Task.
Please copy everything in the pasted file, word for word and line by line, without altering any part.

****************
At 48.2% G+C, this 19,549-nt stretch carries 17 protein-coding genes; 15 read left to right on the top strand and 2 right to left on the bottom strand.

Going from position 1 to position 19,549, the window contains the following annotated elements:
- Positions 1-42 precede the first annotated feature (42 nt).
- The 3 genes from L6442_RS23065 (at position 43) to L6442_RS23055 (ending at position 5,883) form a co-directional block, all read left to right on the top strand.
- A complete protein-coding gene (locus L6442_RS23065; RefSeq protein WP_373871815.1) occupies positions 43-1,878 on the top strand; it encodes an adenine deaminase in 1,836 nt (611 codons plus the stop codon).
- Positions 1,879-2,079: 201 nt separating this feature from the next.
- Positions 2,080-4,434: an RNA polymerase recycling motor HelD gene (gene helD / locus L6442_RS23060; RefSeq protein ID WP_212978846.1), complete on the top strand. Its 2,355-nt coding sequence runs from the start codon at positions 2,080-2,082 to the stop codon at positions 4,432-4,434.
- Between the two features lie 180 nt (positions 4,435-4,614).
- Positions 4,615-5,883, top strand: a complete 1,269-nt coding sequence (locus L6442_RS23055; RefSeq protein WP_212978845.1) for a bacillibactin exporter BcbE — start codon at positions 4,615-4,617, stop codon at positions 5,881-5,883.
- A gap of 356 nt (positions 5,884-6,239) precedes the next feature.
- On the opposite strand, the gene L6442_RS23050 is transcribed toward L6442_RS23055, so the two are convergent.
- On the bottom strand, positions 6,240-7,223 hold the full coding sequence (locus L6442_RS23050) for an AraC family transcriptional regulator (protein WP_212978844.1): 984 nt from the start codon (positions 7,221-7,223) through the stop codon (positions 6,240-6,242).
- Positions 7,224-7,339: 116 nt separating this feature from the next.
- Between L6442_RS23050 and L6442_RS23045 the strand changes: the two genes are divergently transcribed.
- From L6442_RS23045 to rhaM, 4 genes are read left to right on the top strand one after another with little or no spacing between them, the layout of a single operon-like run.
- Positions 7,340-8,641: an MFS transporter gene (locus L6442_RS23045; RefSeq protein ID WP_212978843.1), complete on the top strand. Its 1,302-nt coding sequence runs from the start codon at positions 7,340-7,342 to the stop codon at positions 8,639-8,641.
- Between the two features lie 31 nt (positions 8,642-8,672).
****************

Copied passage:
At 48.2% G+C, this 19,549-nt stretch carries 17 protein-coding genes; 15 read left to right on the top strand and 2 right to left on the bottom strand.

Going from position 1 to position 19,549, the window contains the following annotated elements:
- Positions 1-42 precede the first annotated feature (42 nt).
- The 3 genes from L6442_RS23065 (at position 43) to L6442_RS23055 (ending at position 5,883) form a co-directional block, all read left to right on the top strand.
- A complete protein-coding gene (locus L6442_RS23065; RefSeq protein WP_373871815.1) occupies positions 43-1,878 on the top strand; it encodes an adenine deaminase in 1,836 nt (611 codons plus the stop codon).
- Positions 1,879-2,079: 201 nt separating this feature from the next.
- Positions 2,080-4,434: an RNA polymerase recycling motor HelD gene (gene helD / locus L6442_RS23060; RefSeq protein ID WP_212978846.1), complete on the top strand. Its 2,355-nt coding sequence runs from the start codon at positions 2,080-2,082 to the stop codon at positions 4,432-4,434.
- Between the two features lie 180 nt (positions 4,435-4,614).
- Positions 4,615-5,883, top strand: a complete 1,269-nt coding sequence (locus L6442_RS23055; RefSeq protein WP_212978845.1) for a bacillibactin exporter BcbE — start codon at positions 4,615-4,617, stop codon at positions 5,881-5,883.
- A gap of 356 nt (positions 5,884-6,239) precedes the next feature.
- On the opposite strand, the gene L6442_RS23050 is transcribed toward L6442_RS23055, so the two are convergent.
- On the bottom strand, positions 6,240-7,223 hold the full coding sequence (locus L6442_RS23050) for an AraC family transcriptional regulator (protein WP_212978844.1): 984 nt from the start codon (positions 7,221-7,223) through the stop codon (positions 6,240-6,242).
- Positions 7,224-7,339: 116 nt separating this feature from the next.
- Between L6442_RS23050 and L6442_RS23045 the strand changes: the two genes are divergently transcribed.
- From L6442_RS23045 to rhaM, 4 genes are read left to right on the top strand one after another with little or no spacing between them, the layout of a single operon-like run.
- Positions 7,340-8,641: an MFS transporter gene (locus L6442_RS23045; RefSeq protein ID WP_212978843.1), complete on the top strand. Its 1,302-nt coding sequence runs from the start codon at positions 7,340-7,342 to the stop codon at positions 8,639-8,641.
- Between the two features lie 31 nt (positions 8,642-8,672).